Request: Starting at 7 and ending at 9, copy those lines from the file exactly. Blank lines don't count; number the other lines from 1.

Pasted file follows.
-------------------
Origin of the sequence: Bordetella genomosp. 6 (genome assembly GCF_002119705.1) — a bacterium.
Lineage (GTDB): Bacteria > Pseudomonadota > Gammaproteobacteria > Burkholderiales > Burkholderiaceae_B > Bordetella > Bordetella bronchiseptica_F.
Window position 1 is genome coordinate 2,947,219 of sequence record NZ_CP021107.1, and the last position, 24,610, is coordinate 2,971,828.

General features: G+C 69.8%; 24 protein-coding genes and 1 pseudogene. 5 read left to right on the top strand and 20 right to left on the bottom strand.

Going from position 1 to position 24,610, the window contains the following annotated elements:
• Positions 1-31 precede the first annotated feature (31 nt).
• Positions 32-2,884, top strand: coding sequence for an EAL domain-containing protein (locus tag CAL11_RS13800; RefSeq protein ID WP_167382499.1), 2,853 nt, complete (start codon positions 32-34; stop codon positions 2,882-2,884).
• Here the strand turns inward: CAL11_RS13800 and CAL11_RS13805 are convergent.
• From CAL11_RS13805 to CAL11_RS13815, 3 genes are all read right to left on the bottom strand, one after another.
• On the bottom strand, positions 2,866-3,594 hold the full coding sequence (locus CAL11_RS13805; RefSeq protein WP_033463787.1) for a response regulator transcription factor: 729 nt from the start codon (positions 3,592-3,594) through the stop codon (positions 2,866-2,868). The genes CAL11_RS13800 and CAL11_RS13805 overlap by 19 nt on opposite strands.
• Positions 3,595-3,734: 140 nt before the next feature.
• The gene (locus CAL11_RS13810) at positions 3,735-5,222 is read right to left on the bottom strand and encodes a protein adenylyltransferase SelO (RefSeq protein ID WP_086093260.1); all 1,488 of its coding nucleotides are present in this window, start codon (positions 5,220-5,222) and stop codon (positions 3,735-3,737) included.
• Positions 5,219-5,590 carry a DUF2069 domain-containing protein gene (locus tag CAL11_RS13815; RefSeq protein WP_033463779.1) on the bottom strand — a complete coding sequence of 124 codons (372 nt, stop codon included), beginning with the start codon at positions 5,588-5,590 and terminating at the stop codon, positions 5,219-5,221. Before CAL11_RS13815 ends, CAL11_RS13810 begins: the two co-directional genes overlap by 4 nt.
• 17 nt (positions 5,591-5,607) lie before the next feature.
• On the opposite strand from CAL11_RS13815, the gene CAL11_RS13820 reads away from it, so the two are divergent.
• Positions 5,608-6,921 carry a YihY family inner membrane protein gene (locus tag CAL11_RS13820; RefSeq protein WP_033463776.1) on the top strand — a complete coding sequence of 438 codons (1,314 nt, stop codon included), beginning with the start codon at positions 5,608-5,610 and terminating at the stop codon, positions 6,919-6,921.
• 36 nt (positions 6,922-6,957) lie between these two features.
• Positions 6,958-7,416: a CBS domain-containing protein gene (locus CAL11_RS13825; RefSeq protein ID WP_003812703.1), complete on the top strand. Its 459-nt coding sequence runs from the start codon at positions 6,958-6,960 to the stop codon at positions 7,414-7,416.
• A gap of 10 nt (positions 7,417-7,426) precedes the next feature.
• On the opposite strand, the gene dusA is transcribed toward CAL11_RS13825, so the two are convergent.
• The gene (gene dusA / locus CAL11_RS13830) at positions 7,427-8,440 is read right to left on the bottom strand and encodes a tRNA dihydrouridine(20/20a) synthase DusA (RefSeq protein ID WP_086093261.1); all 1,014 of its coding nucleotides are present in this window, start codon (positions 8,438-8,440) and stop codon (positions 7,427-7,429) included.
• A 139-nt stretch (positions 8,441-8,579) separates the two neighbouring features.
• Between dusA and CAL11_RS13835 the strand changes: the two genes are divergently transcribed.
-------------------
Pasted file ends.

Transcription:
• Positions 32-2,884, top strand: coding sequence for an EAL domain-containing protein (locus tag CAL11_RS13800; RefSeq protein ID WP_167382499.1), 2,853 nt, complete (start codon positions 32-34; stop codon positions 2,882-2,884).
• Here the strand turns inward: CAL11_RS13800 and CAL11_RS13805 are convergent.
• From CAL11_RS13805 to CAL11_RS13815, 3 genes are all read right to left on the bottom strand, one after another.